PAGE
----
JAKARTA (Reuters Life!) - To straighten or not to straighten? Women’s hair styles have become a hot topic for Indonesia’s Muslims after calls from some Islamic clerics to have the procedure banned on the grounds it invites moral danger.
Indonesia is a majority Muslim but officially secular country known for its moderate form of Islam.
Islamic edicts have no binding legal power, but that has not stopped the Indonesian Council of Ulama, which consists of elected clerics and scholars, from issuing fatwas on practices ranging from yoga to failing to vote in elections.
On Wednesday, the council’s Fatwa Commission said it had received a request from a group of clerics linked to a girls boarding school in East Java to issue a fatwa banning chemical hair straightening, a type of perm treatment known in Indonesia as rebonding.
The deputy secretary of the Fatwa Commission, Aminudin Yakub, said on Wednesday that the East Java Forum Musyawarah Pondok Pesantren Putri had requested a formal edict declaring rebonding a breach of Islamic law “except for women who are married and have the permission of their husband.”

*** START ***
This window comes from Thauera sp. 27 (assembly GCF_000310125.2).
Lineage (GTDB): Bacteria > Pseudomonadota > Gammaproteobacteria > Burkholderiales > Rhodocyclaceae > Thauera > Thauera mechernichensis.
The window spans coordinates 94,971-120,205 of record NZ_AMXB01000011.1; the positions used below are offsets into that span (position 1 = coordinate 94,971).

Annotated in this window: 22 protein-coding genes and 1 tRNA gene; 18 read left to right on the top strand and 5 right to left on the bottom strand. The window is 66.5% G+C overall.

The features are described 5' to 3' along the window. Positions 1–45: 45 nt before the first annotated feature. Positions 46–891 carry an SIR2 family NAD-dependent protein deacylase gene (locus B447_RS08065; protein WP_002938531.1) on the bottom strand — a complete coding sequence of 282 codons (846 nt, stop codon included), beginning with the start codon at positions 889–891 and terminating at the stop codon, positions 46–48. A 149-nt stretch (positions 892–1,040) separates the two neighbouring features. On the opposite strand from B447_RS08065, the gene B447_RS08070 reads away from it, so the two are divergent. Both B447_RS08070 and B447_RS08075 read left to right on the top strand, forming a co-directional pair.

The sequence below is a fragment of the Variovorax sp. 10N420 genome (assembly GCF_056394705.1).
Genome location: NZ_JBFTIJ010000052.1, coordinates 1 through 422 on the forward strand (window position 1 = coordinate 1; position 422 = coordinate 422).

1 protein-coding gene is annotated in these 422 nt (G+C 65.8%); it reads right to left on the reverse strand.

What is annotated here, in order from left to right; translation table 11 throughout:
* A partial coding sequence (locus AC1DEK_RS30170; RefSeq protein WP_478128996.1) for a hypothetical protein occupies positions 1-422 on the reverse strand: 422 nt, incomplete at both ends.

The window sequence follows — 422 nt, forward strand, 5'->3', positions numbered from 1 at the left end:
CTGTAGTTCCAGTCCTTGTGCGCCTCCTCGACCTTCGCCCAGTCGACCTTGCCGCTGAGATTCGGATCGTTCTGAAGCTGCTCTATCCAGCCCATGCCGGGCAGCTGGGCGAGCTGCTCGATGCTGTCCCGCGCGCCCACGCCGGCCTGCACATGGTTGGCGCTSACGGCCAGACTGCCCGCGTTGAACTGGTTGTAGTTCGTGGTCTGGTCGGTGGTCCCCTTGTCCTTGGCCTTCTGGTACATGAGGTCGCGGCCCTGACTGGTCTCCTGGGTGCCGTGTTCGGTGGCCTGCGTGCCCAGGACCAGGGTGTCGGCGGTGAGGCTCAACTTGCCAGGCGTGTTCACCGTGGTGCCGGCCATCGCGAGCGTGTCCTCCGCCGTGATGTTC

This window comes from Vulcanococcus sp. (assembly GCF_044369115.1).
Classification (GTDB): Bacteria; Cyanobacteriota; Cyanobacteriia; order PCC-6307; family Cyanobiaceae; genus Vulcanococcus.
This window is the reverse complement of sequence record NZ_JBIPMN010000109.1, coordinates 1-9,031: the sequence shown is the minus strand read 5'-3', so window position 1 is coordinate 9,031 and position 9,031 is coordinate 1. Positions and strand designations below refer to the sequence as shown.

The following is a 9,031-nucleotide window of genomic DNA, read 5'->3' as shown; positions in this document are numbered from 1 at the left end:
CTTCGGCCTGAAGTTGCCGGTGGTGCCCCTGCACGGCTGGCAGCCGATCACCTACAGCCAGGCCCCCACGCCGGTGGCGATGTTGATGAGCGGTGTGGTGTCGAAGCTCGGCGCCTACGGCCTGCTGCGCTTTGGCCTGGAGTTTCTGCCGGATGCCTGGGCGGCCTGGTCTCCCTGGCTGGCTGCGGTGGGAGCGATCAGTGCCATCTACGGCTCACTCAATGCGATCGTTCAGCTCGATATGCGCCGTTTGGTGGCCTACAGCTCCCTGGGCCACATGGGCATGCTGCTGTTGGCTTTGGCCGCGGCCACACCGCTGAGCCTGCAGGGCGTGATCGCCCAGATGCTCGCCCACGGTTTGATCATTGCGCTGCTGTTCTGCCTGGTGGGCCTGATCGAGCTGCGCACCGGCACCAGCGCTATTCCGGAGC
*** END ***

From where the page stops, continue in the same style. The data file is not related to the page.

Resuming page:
The boarding school clerics had also asked for a fatwa banning dreadlocks, punk do’s and “funky hairstyles” he said.
“For now, we are yet to make an institutional decision on this. So far, we have not seen strong evidence to ban it,” he said. “It could be discussed in future but right now it is not a priority.”
Hair salons in downtown Jakarta were bustling with young Muslim women, bemused by the sudden interest in their hair.
Eryanti, 21, a Jakarta-based accountant who is Muslim and has had her hair straightened four times, said she had no intention of stopping.
“I like my hair to look this way and if I stop, it will go back to the way it was before,” said Eryanti, who, like many Indonesians, has only one name.
“It looks better and it is easier to brush.”
AD Kusumaningtyas, a spokeswoman from the Islamic women’s rights group Rahima, said women’s hairstyle preferences could be the topic of discussion but were ultimately an individual choice.
“We don’t need to everything as haram or not. Some injustices such as polygamy and female genital mutilation are more important” than rebonding, she said.
Editing by Sunanda Creagh and Miral Fahmy